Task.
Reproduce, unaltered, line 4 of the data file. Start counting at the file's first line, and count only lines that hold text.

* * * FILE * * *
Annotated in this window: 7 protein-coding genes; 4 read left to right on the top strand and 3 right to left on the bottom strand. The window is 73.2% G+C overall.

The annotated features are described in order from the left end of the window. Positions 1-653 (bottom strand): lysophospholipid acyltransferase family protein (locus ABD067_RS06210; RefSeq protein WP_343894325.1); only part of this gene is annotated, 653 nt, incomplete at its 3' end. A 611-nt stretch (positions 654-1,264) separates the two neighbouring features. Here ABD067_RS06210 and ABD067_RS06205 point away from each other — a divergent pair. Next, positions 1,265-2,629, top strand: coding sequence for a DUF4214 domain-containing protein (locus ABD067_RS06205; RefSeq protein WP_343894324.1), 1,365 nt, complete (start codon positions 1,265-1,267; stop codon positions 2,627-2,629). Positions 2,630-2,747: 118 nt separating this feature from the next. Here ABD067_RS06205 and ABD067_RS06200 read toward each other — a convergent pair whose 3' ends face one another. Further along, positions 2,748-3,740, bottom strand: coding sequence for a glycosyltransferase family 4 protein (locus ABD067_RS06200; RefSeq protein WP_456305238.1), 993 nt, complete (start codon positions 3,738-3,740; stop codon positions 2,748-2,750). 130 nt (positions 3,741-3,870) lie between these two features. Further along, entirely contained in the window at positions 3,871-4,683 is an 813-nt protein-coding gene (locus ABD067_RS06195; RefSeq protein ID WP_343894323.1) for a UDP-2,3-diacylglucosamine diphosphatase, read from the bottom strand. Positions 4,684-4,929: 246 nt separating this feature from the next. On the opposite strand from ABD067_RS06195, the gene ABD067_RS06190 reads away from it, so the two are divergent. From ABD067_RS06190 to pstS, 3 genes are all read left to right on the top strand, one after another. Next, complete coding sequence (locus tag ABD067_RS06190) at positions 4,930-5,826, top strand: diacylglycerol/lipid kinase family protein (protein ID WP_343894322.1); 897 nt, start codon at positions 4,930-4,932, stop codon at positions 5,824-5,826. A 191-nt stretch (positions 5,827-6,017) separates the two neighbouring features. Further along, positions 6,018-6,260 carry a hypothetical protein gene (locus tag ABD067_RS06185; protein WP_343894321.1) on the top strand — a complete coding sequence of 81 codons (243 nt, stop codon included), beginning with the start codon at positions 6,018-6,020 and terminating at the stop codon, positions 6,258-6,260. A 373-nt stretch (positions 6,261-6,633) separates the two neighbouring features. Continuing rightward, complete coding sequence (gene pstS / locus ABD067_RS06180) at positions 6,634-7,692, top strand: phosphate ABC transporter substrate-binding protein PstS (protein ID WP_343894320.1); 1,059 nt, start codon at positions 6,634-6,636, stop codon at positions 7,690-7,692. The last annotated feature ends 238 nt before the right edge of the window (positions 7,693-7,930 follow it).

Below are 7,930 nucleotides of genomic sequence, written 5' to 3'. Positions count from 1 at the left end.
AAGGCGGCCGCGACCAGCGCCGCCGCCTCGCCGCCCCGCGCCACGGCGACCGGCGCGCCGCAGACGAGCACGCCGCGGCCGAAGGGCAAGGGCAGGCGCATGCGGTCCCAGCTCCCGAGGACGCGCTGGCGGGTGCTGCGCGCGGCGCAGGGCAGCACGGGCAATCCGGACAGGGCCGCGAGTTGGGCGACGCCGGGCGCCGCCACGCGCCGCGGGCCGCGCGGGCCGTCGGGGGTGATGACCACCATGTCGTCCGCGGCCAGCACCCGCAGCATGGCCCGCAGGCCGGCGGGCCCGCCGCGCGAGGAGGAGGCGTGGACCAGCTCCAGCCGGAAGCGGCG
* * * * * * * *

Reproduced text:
AAGGCGGCCGCGACCAGCGCCGCCGCCTCGCCGCCCCGCGCCACGGCGACCGGCGCGCCGCAGACGAGCACGCCGCGGCCGAAGGGCAAGGGCAGGCGCATGCGGTCCCAGCTCCCGAGGACGCGCTGGCGGGTGCTGCGCGCGGCGCAGGGCAGCACGGGCAATCCGGACAGGGCCGCGAGTTGGGCGACGCCGGGCGCCGCCACGCGCCGCGGGCCGCGCGGGCCGTCGGGGGTGATGACCACCATGTCGTCCGCGGCCAGCACCCGCAGCATGGCCCGCAGGCCGGCGGGCCCGCCGCGCGAGGAGGAGGCGTGGACCAGCTCCAGCCGGAAGCGGCG